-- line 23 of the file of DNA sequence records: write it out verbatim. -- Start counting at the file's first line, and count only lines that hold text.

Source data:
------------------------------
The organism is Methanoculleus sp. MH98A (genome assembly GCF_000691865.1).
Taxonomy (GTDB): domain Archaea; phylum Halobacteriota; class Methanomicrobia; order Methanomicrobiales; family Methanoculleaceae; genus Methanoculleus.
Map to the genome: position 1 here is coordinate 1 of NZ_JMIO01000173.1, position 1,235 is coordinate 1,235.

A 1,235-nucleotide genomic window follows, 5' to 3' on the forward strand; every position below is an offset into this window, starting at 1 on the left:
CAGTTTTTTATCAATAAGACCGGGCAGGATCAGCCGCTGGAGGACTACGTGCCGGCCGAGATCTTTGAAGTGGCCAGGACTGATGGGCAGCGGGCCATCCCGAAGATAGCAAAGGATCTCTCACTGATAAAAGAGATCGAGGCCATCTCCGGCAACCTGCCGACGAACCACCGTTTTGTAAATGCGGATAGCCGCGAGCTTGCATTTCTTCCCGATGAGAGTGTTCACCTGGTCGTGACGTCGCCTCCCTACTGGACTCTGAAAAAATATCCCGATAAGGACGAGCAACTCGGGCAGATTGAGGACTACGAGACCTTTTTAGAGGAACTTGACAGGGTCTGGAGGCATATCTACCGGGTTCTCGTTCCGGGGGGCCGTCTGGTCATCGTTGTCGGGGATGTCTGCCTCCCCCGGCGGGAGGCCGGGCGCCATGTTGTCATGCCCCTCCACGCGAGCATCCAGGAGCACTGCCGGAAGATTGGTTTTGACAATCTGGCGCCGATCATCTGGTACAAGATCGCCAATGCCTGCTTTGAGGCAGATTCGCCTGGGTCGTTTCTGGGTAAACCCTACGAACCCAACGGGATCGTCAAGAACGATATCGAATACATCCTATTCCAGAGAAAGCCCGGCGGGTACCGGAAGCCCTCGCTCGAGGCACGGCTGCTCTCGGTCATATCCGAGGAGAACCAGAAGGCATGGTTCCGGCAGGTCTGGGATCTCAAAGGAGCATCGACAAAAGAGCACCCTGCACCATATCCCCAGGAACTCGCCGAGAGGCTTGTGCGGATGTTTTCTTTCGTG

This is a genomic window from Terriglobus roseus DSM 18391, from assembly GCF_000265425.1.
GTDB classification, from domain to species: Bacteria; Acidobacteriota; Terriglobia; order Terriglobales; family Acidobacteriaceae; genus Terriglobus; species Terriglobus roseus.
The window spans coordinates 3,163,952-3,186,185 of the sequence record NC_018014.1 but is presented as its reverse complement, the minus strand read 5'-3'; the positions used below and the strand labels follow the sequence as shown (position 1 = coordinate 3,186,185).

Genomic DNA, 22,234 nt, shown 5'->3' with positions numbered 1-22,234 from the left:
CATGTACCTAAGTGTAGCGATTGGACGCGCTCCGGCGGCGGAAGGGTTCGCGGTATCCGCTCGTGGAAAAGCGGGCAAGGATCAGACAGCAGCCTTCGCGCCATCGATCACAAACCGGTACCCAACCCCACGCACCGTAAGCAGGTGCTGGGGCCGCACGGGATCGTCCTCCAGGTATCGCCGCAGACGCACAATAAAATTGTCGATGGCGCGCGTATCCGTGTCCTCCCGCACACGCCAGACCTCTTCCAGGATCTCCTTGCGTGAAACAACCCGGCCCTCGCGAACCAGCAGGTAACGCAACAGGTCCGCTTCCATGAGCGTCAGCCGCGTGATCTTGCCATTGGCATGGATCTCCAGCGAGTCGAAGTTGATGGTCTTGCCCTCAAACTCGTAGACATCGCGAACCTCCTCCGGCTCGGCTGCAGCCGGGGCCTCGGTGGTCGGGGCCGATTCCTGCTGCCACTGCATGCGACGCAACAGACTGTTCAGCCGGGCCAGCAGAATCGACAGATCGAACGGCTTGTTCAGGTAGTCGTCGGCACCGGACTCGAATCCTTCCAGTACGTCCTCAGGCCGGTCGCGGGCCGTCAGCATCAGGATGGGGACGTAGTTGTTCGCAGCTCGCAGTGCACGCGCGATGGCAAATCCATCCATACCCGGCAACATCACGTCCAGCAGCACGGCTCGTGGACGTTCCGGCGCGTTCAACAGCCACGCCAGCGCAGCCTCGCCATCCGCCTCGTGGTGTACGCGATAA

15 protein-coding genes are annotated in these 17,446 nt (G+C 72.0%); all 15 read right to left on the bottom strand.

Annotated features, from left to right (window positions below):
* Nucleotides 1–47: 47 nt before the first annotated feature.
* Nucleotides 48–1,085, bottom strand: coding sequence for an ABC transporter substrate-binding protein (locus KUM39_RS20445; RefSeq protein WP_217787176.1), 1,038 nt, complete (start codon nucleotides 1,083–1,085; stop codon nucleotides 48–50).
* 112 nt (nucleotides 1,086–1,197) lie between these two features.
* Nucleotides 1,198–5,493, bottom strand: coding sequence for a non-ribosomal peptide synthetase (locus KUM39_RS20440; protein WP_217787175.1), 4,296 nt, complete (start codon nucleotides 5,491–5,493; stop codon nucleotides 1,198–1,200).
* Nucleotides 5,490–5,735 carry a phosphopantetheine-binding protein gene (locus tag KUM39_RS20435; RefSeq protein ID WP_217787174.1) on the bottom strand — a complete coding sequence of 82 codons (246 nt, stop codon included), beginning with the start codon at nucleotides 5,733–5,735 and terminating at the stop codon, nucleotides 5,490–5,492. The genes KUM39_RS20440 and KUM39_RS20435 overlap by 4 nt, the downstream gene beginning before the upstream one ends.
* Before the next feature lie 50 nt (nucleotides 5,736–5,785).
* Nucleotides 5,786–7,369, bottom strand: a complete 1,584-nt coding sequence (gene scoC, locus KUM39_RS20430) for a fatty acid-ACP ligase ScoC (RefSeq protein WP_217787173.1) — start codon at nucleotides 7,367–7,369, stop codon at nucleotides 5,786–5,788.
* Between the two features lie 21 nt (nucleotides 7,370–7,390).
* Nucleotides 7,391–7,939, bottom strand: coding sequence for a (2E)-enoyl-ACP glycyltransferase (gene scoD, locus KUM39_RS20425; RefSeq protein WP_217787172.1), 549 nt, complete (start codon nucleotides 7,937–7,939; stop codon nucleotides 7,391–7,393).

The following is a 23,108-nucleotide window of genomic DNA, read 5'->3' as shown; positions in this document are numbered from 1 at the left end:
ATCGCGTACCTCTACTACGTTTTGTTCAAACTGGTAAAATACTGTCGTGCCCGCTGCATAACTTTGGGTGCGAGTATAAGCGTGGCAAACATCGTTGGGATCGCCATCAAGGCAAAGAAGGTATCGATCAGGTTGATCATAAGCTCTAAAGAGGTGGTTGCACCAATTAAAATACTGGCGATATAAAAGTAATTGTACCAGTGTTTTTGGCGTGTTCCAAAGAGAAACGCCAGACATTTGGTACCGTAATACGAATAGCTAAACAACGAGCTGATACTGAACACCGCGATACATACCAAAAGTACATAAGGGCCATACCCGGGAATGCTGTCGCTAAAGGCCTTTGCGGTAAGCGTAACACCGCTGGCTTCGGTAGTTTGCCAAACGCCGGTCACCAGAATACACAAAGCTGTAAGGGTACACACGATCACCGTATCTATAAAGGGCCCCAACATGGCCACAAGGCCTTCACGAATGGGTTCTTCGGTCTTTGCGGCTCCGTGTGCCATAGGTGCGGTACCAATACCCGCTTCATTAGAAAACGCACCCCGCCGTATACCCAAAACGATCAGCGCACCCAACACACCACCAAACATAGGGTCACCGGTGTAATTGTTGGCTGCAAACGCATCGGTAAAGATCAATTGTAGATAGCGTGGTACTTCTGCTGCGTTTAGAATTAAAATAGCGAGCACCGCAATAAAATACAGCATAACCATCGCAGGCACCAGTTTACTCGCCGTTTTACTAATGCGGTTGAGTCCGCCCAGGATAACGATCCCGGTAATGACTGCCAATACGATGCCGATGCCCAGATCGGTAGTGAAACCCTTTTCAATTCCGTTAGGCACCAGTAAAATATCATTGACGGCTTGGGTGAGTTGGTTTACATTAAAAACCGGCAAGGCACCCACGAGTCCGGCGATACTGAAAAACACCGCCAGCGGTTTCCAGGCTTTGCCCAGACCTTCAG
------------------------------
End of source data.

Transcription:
ATCGCGTACCTCTACTACGTTTTGTTCAAACTGGTAAAATACTGTCGTGCCCGCTGCATAACTTTGGGTGCGAGTATAAGCGTGGCAAACATCGTTGGGATCGCCATCAAGGCAAAGAAGGTATCGATCAGGTTGATCATAAGCTCTAAAGAGGTGGTTGCACCAATTAAAATACTGGCGATATAAAAGTAATTGTACCAGTGTTTTTGGCGTGTTCCAAAGAGAAACGCCAGACATTTGGTACCGTAATACGAATAGCTAAACAACGAGCTGATACTGAACACCGCGATACATACCAAAAGTACATAAGGGCCATACCCGGGAATGCTGTCGCTAAAGGCCTTTGCGGTAAGCGTAACACCGCTGGCTTCGGTAGTTTGCCAAACGCCGGTCACCAGAATACACAAAGCTGTAAGGGTACACACGATCACCGTATCTATAAAGGGCCCCAACATGGCCACAAGGCCTTCACGAATGGGTTCTTCGGTCTTTGCGGCTCCGTGTGCCATAGGTGCGGTACCAATACCCGCTTCATTAGAAAACGCACCCCGCCGTATACCCAAAACGATCAGCGCACCCAACACACCACCAAACATAGGGTCACCGGTGTAATTGTTGGCTGCAAACGCATCGGTAAAGATCAATTGTAGATAGCGTGGTACTTCTGCTGCGTTTAGAATTAAAATAGCGAGCACCGCAATAAAATACAGCATAACCATCGCAGGCACCAGTTTACTCGCCGTTTTACTAATGCGGTTGAGTCCGCCCAGGATAACGATCCCGGTAATGACTGCCAATACGATGCCGATGCCCAGATCGGTAGTGAAACCCTTTTCAATTCCGTTAGGCACCAGTAAAATATCATTGACGGCTTGGGTGAGTTGGTTTACATTAAAAACCGGCAAGGCACCCACGAGTCCGGCGATACTGAAAAACACCGCCAGCGGTTTCCAGGCTTTGCCCAGACCTTCAG